… is from page 499 of James Otteson’s splendid essay “Adam Smith and the Right,” which is chapter 29 in Ryan Patrick Hanley, ed., Adam Smith: His Life, Thought, and Legacy  (2016) (footnote omitted):
The Smithian moral theory tends, then, in the direction of decentralized, rather than centralized, systems of order. Even if Smith knows that people will make mistakes regarding their moral sentiments, he worries far more about the dangers of third-party interposition. The reason is not difficult to understand. Despite the real risks decentralized orders pose of allowing sentiments or behaviors to arise that we dislike or find objectionable, the good news is that decentralism also allows both competition and dissociation. If no single set of sentiments, preferences, values, or behaviors can be cemented into policy, people may choose not to associate with those who adopt sets they do not like.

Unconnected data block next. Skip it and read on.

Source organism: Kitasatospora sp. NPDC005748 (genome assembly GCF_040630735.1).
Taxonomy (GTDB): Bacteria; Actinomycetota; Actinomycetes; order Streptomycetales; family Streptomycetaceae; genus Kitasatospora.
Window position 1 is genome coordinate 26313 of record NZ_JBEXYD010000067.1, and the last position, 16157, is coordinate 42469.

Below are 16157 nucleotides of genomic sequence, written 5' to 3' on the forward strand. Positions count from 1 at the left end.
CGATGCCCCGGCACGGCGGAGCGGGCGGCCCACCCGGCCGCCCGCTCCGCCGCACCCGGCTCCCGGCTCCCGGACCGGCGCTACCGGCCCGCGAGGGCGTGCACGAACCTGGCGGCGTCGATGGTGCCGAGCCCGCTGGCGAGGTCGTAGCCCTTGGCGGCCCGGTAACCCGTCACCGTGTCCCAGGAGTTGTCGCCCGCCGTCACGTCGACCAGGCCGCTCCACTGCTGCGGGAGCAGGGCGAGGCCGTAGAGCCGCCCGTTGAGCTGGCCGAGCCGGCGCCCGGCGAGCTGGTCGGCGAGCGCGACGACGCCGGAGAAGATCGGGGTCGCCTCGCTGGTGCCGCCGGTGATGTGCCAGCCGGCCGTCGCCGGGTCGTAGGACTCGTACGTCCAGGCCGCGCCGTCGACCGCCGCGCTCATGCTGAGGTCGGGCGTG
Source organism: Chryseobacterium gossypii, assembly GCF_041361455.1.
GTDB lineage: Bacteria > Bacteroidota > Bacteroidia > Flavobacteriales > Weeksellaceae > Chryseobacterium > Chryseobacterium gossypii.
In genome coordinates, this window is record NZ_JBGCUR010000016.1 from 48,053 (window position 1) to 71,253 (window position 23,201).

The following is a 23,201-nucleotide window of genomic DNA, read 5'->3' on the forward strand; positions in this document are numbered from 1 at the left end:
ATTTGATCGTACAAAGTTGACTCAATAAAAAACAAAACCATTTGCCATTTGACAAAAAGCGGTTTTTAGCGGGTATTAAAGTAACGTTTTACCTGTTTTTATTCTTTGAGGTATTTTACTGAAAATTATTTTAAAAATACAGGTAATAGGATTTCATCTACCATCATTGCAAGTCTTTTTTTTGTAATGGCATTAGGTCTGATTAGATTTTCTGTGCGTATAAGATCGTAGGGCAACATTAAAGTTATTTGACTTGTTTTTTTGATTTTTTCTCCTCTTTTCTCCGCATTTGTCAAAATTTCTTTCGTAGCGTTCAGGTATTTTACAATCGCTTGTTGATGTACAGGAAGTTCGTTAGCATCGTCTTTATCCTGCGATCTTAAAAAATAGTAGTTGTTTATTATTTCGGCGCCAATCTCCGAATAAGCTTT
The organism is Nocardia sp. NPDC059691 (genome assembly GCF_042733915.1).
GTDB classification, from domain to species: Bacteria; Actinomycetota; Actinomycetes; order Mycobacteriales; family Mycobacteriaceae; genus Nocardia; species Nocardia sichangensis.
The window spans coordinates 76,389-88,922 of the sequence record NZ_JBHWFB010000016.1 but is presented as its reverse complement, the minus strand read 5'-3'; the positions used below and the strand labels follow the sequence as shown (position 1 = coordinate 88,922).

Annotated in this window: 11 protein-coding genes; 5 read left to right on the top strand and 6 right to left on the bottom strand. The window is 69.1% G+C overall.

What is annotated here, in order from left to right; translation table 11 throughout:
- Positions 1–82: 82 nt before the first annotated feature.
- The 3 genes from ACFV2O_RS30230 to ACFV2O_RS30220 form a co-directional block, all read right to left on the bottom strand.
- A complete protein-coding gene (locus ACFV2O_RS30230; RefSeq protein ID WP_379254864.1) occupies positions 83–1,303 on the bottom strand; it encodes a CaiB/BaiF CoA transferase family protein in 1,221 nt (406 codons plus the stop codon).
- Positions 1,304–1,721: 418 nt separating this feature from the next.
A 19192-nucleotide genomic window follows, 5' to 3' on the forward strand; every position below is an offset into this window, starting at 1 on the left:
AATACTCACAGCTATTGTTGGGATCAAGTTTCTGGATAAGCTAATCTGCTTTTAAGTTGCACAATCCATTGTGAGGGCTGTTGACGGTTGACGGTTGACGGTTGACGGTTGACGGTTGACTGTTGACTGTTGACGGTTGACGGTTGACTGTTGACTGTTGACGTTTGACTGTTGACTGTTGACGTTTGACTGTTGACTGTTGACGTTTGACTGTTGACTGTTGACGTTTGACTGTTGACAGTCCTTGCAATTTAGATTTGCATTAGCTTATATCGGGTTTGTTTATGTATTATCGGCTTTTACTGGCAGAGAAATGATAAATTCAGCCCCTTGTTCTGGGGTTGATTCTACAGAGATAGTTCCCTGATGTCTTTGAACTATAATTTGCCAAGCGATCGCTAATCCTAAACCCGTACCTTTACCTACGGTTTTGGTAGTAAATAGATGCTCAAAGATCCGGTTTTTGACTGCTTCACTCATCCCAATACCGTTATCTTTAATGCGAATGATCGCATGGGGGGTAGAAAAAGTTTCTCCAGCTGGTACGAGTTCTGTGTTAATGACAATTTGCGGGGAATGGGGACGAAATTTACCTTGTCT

George Akerlof and Robert Shiller  possess neither this Smithian wisdom nor this Smithian tolerance.